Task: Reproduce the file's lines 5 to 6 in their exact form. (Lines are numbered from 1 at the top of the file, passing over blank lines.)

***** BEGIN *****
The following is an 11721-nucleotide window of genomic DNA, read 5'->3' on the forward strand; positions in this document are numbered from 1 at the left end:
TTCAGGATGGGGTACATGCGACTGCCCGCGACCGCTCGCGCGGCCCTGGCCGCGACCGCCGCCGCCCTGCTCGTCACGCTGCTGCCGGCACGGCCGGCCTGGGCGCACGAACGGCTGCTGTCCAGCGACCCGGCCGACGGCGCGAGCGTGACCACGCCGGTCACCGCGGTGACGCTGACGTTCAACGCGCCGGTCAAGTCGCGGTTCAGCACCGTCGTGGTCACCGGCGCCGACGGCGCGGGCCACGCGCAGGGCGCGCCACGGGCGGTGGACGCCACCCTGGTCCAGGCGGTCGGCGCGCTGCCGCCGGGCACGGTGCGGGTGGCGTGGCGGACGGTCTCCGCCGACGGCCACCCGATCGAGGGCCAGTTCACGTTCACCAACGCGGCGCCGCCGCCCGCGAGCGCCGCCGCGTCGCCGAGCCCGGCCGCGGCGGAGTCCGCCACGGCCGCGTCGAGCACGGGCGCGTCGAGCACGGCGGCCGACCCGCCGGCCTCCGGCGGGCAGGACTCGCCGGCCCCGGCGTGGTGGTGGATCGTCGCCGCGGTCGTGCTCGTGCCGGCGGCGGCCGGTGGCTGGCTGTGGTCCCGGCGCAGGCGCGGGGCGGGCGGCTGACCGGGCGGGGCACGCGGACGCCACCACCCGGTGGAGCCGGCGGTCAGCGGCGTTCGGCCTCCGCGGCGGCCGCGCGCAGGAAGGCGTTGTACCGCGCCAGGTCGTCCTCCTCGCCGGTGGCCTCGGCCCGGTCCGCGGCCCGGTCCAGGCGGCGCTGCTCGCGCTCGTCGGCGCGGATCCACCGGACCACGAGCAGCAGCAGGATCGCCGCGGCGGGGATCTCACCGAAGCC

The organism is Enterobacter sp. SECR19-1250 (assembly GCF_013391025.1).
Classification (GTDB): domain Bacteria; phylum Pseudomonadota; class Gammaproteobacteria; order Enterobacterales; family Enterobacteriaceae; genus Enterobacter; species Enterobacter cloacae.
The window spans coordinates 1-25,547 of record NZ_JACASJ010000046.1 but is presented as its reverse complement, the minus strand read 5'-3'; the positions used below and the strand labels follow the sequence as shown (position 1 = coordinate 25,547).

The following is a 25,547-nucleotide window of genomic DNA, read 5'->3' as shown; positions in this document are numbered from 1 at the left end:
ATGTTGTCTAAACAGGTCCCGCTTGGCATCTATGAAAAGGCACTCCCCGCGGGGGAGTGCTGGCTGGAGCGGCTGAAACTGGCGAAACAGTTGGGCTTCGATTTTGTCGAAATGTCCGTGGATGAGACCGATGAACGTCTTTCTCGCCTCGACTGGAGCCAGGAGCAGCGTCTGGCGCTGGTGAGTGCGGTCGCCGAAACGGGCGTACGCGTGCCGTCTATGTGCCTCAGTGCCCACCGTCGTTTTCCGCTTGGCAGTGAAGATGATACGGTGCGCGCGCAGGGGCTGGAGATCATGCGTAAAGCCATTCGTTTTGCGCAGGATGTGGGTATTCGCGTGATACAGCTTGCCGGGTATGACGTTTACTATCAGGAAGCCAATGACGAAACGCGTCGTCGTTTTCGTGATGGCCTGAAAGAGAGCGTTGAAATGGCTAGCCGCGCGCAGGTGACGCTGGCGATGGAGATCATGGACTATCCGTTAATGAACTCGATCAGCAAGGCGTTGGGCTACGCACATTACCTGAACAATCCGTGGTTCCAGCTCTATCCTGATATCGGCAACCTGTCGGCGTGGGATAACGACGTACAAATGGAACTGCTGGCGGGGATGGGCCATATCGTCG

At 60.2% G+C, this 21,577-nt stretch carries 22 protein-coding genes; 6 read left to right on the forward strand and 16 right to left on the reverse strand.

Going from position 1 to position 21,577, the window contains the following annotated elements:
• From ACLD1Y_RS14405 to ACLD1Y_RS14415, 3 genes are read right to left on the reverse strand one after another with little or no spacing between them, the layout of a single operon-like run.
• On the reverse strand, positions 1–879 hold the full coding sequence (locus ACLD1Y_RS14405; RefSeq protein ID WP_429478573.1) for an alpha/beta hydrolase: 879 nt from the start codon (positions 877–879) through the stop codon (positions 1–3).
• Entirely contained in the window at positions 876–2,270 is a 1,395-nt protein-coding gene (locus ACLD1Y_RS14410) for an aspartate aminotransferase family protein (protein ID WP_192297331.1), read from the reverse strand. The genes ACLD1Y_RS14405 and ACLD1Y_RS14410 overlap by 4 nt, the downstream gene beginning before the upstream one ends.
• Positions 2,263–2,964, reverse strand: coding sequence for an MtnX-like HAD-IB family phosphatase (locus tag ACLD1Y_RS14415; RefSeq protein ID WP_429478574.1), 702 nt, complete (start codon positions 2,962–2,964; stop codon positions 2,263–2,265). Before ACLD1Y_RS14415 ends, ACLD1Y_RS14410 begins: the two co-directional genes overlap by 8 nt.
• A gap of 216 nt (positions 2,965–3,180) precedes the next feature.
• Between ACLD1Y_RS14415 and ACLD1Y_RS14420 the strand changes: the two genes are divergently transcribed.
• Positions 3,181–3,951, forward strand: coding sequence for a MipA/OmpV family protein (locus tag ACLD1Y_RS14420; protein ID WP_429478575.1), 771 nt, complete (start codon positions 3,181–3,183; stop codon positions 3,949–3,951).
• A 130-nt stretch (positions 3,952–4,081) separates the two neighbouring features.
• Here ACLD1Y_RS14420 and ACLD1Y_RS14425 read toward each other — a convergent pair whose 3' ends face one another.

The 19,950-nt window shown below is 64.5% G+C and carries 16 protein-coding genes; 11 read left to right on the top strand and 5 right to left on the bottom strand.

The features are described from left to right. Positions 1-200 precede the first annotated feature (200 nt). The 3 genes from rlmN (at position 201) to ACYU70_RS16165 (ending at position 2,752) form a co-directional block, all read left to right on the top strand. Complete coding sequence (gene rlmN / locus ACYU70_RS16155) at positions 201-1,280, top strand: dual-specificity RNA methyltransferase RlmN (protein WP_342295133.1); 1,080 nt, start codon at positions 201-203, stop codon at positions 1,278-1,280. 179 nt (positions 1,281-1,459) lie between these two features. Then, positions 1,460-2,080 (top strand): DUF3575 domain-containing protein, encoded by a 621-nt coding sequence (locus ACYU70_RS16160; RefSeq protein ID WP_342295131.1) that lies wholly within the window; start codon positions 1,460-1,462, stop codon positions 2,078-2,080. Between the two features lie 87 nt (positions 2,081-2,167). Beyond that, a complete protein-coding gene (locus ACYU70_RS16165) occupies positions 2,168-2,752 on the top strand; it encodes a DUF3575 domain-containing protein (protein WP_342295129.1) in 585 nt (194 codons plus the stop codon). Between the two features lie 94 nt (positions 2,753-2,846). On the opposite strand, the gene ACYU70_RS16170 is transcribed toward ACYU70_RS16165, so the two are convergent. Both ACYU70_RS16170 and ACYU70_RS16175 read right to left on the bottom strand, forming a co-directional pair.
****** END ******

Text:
The window spans coordinates 1-25,547 of record NZ_JACASJ010000046.1 but is presented as its reverse complement, the minus strand read 5'-3'; the positions used below and the strand labels follow the sequence as shown (position 1 = coordinate 25,547).

The following is a 25,547-nucleotide window of genomic DNA, read 5'->3' as shown; positions in this document are numbered from 1 at the left end: